South Sudan’s warring parties are holding preliminary meetings before the official start of negotiations in a bid to end nearly three weeks of conflict, Ethiopia’s Foreign Ministry has said.
Dina Mufti, a spokesman for the ministry, said on Friday that representatives of the government and rebel groups were meeting in the country’s capital, Addis Ababa. He said the meeting was necessary to bridge differences ahead of direct talks expected to start on Saturday.
Meanwhile, fighting intensified on the ground in South Sudan as the army moved on the rebel-held town of Bor, capital of Jonglei state.
“We have enough forces who will defeat the rebels within 24 hours,” army spokesman Philip Aguer said amid reports of heavy battles involving tanks and artillery on the outskirts of Bor, which has already exchanged hands three times since fighting began in mid-December.
“These forces – the rebels – are now retreating back,” Aguer said, quashing rebel claims that they had been marching on the capital Juba.
Rebel leader and former vice president Riek Machar told Britain’s Telegraph newspaper that his forces would hold back from attacking Juba in the hope of achieving a “negotiated settlement”.
Government forces should also stop trying to take territory under his control, Machar added.
The US government said 20 US citizens had been flown out of the country by a military cargo plane. A spokesman for the US embassy in Juba said the evacuation was due to the “deteriorating security situation”.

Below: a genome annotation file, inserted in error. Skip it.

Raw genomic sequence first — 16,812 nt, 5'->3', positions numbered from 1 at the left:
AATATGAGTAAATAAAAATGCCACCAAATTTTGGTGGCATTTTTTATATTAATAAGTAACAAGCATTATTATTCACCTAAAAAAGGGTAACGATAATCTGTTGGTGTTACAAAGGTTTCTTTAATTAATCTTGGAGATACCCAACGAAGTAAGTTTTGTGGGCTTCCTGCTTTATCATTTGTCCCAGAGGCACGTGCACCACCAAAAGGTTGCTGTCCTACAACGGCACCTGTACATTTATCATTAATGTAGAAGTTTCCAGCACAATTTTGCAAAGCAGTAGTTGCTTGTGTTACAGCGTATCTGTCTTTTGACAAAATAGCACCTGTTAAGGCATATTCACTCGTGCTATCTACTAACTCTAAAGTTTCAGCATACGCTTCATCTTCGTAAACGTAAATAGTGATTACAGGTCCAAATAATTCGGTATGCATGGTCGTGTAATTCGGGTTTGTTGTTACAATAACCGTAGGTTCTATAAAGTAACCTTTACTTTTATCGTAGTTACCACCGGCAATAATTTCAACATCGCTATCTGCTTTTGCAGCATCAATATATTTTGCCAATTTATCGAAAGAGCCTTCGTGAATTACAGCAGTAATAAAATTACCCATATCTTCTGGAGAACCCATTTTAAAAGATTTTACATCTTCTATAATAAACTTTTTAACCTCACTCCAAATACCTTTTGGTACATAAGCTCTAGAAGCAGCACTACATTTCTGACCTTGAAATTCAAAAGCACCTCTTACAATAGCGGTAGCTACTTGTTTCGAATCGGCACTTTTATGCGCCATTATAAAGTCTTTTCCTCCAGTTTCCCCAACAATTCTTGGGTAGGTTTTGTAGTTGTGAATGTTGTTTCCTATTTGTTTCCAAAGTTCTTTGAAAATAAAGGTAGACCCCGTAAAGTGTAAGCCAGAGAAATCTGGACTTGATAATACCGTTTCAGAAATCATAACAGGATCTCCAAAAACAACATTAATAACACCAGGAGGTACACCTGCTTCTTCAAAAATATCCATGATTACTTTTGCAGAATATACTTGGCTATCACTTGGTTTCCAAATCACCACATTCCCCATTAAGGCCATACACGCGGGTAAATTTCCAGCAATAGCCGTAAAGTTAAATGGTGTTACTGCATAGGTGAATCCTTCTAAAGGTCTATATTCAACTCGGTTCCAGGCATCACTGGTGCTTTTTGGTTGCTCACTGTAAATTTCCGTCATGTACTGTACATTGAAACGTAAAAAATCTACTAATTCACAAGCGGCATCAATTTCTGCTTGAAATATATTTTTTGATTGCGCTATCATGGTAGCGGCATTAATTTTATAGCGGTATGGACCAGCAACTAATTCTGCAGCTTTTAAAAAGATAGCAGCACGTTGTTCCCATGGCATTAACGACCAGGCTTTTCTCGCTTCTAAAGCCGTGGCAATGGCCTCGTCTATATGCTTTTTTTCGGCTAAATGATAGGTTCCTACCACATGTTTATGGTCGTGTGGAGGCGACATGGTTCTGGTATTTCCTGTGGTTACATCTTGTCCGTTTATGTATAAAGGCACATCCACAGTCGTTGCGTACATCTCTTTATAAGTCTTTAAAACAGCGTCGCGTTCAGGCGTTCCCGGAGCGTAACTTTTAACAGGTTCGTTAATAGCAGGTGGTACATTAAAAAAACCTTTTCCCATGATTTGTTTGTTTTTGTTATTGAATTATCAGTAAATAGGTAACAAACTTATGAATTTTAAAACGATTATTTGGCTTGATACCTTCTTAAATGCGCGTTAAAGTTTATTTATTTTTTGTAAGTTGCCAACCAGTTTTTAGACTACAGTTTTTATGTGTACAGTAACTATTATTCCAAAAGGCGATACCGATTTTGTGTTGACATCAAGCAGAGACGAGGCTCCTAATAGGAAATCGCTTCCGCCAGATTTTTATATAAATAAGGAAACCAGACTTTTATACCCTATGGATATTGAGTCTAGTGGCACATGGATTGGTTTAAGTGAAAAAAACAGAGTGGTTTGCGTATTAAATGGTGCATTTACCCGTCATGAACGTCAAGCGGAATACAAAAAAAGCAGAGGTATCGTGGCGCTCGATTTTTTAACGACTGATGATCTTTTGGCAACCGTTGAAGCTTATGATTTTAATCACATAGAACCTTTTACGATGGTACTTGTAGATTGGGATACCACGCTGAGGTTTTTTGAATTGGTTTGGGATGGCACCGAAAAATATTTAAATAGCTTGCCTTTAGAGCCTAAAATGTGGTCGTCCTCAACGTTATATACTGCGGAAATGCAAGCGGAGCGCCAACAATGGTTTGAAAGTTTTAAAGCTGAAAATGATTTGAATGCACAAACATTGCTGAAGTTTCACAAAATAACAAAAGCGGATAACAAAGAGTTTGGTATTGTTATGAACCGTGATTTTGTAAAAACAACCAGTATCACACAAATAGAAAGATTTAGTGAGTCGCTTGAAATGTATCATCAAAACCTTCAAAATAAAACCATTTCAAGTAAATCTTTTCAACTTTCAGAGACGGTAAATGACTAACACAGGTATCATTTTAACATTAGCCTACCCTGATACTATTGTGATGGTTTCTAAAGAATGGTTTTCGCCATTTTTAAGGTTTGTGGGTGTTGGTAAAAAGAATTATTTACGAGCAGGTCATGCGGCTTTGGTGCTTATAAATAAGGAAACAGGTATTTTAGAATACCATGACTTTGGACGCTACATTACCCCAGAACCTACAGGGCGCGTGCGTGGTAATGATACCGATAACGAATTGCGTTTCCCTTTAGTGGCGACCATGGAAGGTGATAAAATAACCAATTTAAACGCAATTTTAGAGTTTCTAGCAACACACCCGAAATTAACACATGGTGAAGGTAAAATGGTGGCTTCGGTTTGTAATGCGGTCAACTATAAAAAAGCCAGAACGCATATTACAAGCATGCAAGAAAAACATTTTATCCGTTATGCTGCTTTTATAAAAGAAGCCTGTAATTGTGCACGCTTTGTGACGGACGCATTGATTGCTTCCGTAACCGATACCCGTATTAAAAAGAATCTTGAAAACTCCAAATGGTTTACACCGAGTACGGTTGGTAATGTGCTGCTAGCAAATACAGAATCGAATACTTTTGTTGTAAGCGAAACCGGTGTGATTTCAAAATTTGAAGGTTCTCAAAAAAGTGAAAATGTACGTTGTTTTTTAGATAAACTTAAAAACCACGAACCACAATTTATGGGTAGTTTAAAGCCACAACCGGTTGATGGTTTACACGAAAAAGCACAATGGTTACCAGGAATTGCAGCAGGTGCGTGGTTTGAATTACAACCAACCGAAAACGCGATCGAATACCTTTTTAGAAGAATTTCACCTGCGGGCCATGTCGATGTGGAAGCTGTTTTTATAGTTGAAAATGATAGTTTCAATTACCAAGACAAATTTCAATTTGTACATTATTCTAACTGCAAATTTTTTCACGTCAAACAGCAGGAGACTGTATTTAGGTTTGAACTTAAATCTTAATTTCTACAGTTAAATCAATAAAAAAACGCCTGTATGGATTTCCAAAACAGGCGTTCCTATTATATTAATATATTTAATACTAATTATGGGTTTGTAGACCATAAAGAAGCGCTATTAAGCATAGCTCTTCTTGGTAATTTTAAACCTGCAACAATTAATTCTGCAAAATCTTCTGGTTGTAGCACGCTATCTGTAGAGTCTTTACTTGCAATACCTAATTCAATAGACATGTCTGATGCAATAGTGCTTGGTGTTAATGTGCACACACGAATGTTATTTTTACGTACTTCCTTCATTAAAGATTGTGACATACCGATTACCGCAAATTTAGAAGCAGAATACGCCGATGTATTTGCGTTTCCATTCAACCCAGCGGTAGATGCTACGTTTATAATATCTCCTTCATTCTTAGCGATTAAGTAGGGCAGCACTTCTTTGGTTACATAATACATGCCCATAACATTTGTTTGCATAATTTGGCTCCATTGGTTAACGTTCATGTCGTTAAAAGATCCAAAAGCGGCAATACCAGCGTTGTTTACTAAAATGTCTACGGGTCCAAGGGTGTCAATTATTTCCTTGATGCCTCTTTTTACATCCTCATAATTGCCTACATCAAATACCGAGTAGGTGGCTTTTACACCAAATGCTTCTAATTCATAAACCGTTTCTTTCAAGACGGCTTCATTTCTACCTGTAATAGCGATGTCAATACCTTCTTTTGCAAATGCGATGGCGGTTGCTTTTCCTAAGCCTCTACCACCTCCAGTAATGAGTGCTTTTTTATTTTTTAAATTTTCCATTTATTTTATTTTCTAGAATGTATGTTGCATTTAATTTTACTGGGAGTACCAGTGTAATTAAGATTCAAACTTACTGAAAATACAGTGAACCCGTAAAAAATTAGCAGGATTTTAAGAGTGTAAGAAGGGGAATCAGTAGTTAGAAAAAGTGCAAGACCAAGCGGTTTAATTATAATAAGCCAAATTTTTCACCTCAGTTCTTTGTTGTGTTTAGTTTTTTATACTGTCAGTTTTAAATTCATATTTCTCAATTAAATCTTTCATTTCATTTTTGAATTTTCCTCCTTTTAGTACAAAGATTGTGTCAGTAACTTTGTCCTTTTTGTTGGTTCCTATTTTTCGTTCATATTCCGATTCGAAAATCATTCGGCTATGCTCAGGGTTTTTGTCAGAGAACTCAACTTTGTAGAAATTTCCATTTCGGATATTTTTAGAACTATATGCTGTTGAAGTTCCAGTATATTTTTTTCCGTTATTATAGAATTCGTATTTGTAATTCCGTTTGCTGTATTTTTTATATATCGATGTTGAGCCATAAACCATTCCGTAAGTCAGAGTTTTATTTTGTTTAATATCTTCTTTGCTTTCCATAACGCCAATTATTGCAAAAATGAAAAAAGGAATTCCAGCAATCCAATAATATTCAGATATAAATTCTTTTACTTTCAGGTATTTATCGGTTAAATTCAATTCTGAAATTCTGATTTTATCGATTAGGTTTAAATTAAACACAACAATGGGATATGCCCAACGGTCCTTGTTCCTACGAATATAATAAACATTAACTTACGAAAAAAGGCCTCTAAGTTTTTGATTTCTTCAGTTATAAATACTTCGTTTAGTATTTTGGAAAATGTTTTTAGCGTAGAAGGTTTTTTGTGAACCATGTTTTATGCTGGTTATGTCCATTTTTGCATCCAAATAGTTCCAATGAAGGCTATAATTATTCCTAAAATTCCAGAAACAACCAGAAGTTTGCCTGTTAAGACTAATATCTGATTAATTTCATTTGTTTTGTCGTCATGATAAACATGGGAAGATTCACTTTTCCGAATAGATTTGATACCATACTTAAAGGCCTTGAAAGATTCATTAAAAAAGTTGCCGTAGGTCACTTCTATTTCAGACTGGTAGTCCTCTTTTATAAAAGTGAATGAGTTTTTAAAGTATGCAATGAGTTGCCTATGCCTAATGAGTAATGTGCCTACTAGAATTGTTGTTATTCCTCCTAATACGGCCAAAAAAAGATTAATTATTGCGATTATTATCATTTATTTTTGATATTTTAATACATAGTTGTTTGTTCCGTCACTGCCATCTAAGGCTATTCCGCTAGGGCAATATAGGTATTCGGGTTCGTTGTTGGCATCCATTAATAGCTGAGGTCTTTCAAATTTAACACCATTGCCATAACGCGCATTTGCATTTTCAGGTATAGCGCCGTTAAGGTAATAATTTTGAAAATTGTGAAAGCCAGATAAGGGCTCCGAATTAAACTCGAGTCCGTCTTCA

South Sudan’s government has declared a state of emergency in Unity and Jonglei, two states whose capitals are under rebel control.
President Salva Kiir has insisted that the fighting was sparked by a coup attempt mounted by soldiers loyal to Machar on December 15.
But that account has been disputed by some officials of the ruling party who say the violence began when presidential guards from Kiir’s Dinka ethnic group tried to disarm those from the Nuer group of Machar.
From Juba, violence spread across the country, with forces loyal to Machar defecting and seizing territory from loyalist forces.
South Sudan has been plagued by ethnic tension and a power struggle within the ruling party that escalated after Kiir dismissed Machar as his vice president in July. The rebels back Machar, who is now a fugitive sought by the military.
South Sudan peacefully broke away from Sudan in 2011 following a 2005 peace deal. Before that, the south fought decades of war with Sudan.